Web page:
Vail Daily column: The state of the economy |

Vail Daily column: The state of the economy

How’s our local economy doing as we head into ski season?

Vail Valley Economic Development (an initiative of Vail Valley Partnership) tracks a variety of economic trends for the benefit of our business community and local governments, and good progress continues to be been made on most of the economic indicators. Average weekly wages have come up by 3.1 percent and average earnings per job by 3.8 percent. Average earnings per job closed the gap against the statewide average, but the average weekly wage gap increased slightly. Net new jobs has also come up by 2 percent and has further closed the gap between 2013 and 2008.

Earnings are a good indicator of local economic strength, but as a tourism economy we also depend on sales tax growth. Strong growth was seen in county sales tax collections, which grew by 7.8 percent between 2013 and 2014 (and the gap between 2014 and 2008 county sales tax collections decreased by 6.8 percent this past year to 4.4 percent).


This translates to a good situation for local residents who are looking for work, with the unemployment rate for Eagle County becoming relatively low and the elevated stress score in the positive end of the spectrum.

Support Local Journalism

Additionally, the annual unemployment rate came down 1.9 percent and the number of individuals who are unemployed in Eagle County came down by 29 percent. It’s important to note that the Colorado Department of Labor and Employment revised its historical labor force statistics and now shows that the size of the labor force in 2010, and every year thereafter, was higher than in 2008. However, the number of individuals who are employed did not reach 2008 levels until 2014.

Economic stress, which looks at the balance between year-over-year changes in the number employed and changes in the size of the labor force, indicates that the Eagle County job climate is favoring further reductions in unemployment. As unemployment drops further, the county will likely have to seek individuals from outside to fill vacant positions and/or grow the size of the local labor force. Unlike the other indicators, economic stress is ideally around or slightly above zero, which indicates that the labor force is growing at about the same pace as are available jobs. Under conditions when higher unemployment is occurring, however, a larger positive stress score is sought because it shows that available jobs are being filled by the existing labor force rather than by bringing in individuals from outside.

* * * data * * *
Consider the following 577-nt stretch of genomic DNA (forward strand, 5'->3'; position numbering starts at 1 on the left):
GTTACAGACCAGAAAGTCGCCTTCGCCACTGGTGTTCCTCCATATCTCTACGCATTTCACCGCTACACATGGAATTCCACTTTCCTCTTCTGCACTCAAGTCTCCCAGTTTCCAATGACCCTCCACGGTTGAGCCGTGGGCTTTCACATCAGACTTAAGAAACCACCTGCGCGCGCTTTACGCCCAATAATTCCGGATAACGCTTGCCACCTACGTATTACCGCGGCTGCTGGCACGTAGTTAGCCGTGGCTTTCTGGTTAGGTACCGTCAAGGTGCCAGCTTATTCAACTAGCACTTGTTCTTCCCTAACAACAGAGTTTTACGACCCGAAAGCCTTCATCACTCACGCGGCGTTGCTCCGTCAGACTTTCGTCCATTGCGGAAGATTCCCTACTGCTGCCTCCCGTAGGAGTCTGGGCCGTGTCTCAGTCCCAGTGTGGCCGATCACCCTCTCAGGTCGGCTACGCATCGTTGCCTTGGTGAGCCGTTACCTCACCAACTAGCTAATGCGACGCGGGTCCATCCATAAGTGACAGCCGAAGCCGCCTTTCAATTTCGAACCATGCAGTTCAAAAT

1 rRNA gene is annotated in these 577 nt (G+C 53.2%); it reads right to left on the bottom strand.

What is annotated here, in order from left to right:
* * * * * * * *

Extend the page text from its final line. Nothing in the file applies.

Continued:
This translates to a good situation for local residents who are looking for work, with the unemployment rate for Eagle County becoming relatively low and the elevated stress score in the positive end of the spectrum. If the trend continues into 2015, we will hope to see increases in the size of the labor force to remain in balance with job creation.

Complete economic indicator reports and various other economic and demographic data can be accessed at VailValleyMeans (simply click on data center for quick access to research and reports).

While the data and numbers outlined above are mostly positive heading into the winter season, keep in mind there are numerous resources available to both employers as well as job seekers in Colorado, including our state Workforce Centers.


In our region, the Colorado Rural Workforce Consortium strives to make sure that every Colorado business has access to a skilled workforce and every Coloradan has access to meaningful employment, resulting in statewide economic vitality. This is done through the professional services offered at the Workforce Centers (including one in Edwards).


Colorado’s Workforce Centers provide a variety of free services to assist employers and job seekers alike. These include: job listings, computer and Internet access, career counseling and training for job seekers, recruitment of workers, pre-screening and referral services, tax credits and training reimbursement for employers, and customers can choose either self-service or staff-assisted options to meet their employment needs.

It’s a good tool and a great starting place to address the needs of our workforce, both for the employees as well as the employers.


Vail Valley Partnership is happy to partner with the Colorado Workforce Center and Colorado Mountain College to host a Winter Job Fair on Nov. 5 from noon to 3:30 p.m. at Colorado Mountain College in Edwards. The cost to businesses is just $44 for a full table and $22 for a half table (and all fees are being used to promote the event to job seekers). To register, contact the Edwards Workforce Center at 970-926-4440 or via email at


Don’t be left on the sidelines with open positions this winter; be sure to connect with community resources. As unemployment remains low, it remains important for businesses to get the word out through resources including the Workforce Center and the upcoming job fair.

Chris Romer is the president and CEO of the Vail Valley Partnership.

Support Local Journalism